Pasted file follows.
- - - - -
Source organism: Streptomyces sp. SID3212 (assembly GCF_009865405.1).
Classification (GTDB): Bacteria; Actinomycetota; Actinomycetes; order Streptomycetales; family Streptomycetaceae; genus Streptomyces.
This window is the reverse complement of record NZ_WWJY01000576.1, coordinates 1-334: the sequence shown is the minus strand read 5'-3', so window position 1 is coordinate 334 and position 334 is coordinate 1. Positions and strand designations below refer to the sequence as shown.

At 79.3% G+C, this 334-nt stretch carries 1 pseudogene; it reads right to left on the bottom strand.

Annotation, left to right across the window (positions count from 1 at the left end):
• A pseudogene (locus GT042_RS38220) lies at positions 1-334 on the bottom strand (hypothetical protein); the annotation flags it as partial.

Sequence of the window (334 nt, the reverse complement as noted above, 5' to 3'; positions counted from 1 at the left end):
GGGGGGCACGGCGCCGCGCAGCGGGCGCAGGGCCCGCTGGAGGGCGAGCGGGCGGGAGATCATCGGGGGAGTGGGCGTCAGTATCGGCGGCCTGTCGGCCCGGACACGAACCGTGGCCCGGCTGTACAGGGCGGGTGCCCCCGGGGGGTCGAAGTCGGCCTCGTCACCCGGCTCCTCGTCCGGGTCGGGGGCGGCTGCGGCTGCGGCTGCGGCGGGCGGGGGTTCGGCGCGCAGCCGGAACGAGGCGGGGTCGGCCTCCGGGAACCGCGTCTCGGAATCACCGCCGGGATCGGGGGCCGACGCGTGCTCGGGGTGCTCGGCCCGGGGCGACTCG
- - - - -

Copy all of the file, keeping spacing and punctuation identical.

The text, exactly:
Source organism: Streptomyces sp. SID3212 (assembly GCF_009865405.1).
Classification (GTDB): Bacteria; Actinomycetota; Actinomycetes; order Streptomycetales; family Streptomycetaceae; genus Streptomyces.
This window is the reverse complement of record NZ_WWJY01000576.1, coordinates 1-334: the sequence shown is the minus strand read 5'-3', so window position 1 is coordinate 334 and position 334 is coordinate 1. Positions and strand designations below refer to the sequence as shown.

At 79.3% G+C, this 334-nt stretch carries 1 pseudogene; it reads right to left on the bottom strand.

Annotation, left to right across the window (positions count from 1 at the left end):
• A pseudogene (locus GT042_RS38220) lies at positions 1-334 on the bottom strand (hypothetical protein); the annotation flags it as partial.

Sequence of the window (334 nt, the reverse complement as noted above, 5' to 3'; positions counted from 1 at the left end):
GGGGGGCACGGCGCCGCGCAGCGGGCGCAGGGCCCGCTGGAGGGCGAGCGGGCGGGAGATCATCGGGGGAGTGGGCGTCAGTATCGGCGGCCTGTCGGCCCGGACACGAACCGTGGCCCGGCTGTACAGGGCGGGTGCCCCCGGGGGGTCGAAGTCGGCCTCGTCACCCGGCTCCTCGTCCGGGTCGGGGGCGGCTGCGGCTGCGGCTGCGGCGGGCGGGGGTTCGGCGCGCAGCCGGAACGAGGCGGGGTCGGCCTCCGGGAACCGCGTCTCGGAATCACCGCCGGGATCGGGGGCCGACGCGTGCTCGGGGTGCTCGGCCCGGGGCGACTCG